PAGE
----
Re: about semitic morphology
|From:||Steg Belsky <draqonfayir@...>|
|Date:||Sunday, June 16, 2002, 6:21|
On Sat, 15 Jun 2002 19:28:25 +0100 Tim May <butsuri@...>
> Balazs Sudar writes:
> > Hi all!
> > I have a question about the triconsonantal system. Do this
> languages have an unchanging
> > form for nouns, or are all different, only the three consonants
> of an idea must be
> > unchanged in different words?
> > An example:
> > the root for writing is: M G D for living D R B
> > the noun "writing" is "megid"
> > That means:
> > should the noun for "loving" be "derib"???? Or there is no rule
> that all same function words
> > must have the same form?
Also, different verbs can come from different paradigms (|binyanim| in
Hebrew), which have different patterns. For instance, in Hebrew, the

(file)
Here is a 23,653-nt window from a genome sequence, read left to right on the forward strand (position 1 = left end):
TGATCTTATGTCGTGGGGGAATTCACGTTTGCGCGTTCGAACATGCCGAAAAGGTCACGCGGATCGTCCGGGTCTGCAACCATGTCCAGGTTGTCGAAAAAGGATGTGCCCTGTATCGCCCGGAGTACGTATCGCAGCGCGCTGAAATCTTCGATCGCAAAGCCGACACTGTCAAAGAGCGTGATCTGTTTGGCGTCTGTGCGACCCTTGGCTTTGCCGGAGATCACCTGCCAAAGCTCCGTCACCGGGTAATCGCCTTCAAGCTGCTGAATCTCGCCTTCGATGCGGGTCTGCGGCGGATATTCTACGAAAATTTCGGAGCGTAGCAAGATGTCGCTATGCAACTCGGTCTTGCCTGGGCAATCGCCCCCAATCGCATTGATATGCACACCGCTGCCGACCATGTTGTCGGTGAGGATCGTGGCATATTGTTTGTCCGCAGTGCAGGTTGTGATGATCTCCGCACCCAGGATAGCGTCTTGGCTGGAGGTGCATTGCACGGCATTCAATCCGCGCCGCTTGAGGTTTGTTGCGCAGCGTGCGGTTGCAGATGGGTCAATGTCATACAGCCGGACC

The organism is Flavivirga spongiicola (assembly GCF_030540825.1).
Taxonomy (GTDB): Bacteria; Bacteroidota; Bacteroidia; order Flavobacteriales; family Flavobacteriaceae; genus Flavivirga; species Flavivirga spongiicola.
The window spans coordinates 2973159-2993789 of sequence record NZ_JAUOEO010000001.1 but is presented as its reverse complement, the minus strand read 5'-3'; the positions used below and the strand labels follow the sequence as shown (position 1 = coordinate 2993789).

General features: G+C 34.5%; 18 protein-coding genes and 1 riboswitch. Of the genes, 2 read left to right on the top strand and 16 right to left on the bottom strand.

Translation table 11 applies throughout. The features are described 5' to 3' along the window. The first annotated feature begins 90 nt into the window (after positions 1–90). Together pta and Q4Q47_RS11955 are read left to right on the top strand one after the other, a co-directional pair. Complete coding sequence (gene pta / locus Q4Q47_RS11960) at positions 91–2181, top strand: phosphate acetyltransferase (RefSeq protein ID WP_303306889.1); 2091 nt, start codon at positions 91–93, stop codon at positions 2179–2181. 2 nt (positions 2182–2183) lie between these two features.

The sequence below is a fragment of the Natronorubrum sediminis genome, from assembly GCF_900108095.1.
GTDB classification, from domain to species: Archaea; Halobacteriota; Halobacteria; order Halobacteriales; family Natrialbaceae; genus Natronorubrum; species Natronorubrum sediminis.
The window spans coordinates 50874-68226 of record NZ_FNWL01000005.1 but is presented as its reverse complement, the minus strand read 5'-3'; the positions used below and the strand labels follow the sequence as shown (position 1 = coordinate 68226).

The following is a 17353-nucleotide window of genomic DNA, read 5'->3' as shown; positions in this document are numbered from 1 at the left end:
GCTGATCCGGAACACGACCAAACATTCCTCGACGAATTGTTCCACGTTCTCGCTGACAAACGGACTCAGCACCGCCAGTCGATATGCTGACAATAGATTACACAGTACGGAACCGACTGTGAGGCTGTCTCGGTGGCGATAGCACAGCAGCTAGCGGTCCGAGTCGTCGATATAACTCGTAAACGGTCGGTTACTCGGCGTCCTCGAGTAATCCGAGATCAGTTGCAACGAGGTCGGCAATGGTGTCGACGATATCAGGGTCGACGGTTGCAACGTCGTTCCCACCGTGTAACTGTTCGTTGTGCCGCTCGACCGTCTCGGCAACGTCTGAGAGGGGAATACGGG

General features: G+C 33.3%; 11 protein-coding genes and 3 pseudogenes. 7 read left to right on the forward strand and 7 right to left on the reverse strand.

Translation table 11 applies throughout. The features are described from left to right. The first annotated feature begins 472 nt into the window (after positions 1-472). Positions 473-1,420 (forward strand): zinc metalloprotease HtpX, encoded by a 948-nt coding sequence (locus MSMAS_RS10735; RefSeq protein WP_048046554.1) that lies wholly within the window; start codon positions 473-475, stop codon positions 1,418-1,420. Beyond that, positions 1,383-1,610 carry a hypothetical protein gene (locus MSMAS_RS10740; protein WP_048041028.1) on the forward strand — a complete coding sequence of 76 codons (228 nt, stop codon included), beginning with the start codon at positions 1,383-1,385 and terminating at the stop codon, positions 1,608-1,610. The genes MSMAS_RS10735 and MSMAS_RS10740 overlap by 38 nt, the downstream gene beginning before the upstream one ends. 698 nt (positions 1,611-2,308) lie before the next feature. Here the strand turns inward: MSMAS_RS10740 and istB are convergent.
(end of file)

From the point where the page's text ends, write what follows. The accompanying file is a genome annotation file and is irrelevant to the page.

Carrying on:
paradigm |pa`al|'s noun pattern is |C@Ci:Ca:|, while the noun pattern of
the paradigm |pi`eil| is |CiC²u:C|. There are also irregular ones (or
minor sub-patterns), like the noun form of the |pi`eil| verb BQSh isn't
*/biqqu:S/, but instead it's /baqqa:Sa:/.
> There are many people here who know more about semitac languages
> I do, but yes, if they're both regular, the forms will be the same.
> You might find this page about the Arabic verb interesting.
> Note, though, that it's my impression that most Semitic languages
> have many irregular conjugations of roots.